The XFX HD 6970 and the Sapphire HD 7970 vapor-x. Both cards use one PCI-e slot, but because they are dual width they block the slot immediately below. Both are also very long cards and take up a lot of space. It's a good job the that the case supplied with the AmigaONE X1000 "First Contact" system had enough spare slots and is large enough to take the extra length of these enormous cards. The HD6970 is supplied with 2GB of GDDR5 memory and require 3 additional power connectors. One 6-pin PCI Express power connector and one 8-pin power cable that users two 4-pin PSU connectors. A special jumper cable is provided which connects the two 4-pin connectors from the PSU to the 8-pin connector on the card.
If you think that is bad, wait until you try to connect the HD7970. This power hungry monster is supplied with 3GB of GDDR5 memory and needs additional power supplied from four (yes, you read it correctly - four) 4-pin connectors from the PSU. Two jumper cables are provide to connect the four 4-pin connectors to the two 8-pin connectors on the graphics board. My A1-X1000 system is fully loaded with 6 additional HDDs, a DVD ROM drive, and a Catweasel Mark II connected to a FDD so I had to disconnect some of the HDDs to free up two of the additional 4-pin connectors needed to power up the board.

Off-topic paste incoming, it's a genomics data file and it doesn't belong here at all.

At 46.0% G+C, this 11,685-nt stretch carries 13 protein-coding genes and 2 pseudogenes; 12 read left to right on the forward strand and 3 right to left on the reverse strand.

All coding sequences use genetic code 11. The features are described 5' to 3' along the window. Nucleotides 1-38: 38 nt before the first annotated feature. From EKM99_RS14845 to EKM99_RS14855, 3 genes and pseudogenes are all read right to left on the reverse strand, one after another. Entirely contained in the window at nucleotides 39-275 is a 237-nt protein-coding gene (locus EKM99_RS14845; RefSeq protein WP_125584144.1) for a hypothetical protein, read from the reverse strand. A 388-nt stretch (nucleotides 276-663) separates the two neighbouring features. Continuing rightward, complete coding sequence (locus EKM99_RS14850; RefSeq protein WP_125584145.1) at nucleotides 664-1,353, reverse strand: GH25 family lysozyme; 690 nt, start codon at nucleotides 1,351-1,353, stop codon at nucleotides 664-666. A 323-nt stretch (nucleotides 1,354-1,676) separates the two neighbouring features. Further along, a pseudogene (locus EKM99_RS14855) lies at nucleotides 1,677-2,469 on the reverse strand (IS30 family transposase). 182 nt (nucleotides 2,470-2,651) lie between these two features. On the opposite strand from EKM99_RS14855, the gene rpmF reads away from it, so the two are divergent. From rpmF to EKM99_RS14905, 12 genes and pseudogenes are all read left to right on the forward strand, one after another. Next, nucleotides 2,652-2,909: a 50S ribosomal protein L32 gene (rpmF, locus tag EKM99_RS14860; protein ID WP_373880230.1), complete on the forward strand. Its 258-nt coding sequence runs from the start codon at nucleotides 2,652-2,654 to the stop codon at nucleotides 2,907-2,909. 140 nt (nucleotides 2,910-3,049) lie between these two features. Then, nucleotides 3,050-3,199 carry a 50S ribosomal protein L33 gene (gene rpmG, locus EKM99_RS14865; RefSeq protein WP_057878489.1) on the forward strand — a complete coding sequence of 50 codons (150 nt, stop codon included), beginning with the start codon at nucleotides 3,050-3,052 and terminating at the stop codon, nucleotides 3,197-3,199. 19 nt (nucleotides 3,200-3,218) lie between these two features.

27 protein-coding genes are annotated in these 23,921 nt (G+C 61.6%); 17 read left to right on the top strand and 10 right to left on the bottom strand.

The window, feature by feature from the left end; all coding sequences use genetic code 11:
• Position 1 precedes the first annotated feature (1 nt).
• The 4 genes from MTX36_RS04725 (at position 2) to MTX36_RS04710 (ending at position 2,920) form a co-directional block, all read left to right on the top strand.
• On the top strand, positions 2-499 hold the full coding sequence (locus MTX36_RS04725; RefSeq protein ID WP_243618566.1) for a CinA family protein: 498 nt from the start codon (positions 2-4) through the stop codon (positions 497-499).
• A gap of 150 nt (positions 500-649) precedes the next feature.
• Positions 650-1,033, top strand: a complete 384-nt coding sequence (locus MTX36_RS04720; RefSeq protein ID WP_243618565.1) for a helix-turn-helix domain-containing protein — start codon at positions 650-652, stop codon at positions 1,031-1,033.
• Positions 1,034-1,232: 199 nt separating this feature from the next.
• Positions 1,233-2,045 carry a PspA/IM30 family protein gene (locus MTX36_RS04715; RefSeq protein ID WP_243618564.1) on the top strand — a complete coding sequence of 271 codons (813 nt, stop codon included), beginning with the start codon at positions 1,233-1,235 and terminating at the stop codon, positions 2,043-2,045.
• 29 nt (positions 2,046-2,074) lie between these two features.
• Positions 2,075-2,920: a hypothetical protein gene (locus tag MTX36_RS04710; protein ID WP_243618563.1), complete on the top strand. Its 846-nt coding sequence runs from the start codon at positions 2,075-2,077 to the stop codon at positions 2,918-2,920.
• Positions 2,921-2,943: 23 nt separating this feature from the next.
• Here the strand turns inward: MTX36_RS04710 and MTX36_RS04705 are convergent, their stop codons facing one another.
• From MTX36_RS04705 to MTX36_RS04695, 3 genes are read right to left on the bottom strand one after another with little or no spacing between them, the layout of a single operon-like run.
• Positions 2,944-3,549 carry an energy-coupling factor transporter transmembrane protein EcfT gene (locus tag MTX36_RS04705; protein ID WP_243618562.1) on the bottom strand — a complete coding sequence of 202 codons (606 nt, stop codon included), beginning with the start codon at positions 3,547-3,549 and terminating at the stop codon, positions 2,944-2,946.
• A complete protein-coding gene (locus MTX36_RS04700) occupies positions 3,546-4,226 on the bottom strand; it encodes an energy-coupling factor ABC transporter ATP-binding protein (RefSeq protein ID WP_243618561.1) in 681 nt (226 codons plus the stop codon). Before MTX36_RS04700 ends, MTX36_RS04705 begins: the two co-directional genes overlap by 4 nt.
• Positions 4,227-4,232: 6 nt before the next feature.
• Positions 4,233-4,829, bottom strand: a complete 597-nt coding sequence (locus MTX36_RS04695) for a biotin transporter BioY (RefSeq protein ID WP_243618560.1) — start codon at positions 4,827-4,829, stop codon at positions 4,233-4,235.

The HD6970 has one on-board cooling fan, while the HD7970 has two. You might think that this would make the HD7970 card twice as noisy but you would be wrong! In operation under AmigaOS 4, the dual fan HD7970 is much quieter that the noisy single fan HD6970. Having said that, the noise from HD6970 is still less than the CPU fans on my G5PowerMac and iMac machines. As a test, to check that the noise levels were not related to AmigaOS issues, I tried both cards with the new Live Ubuntu Remix DVD. The HD6970 worked fine and 3D graphics hardware acceleration worked as expected, but the fan noise level was still the same as under AmigaOS 4. However, the HD7970 would not boot to the Ubuntu desktop, although I could still use Ubuntu through the console interface. So both cards have their advantages and disadvantages.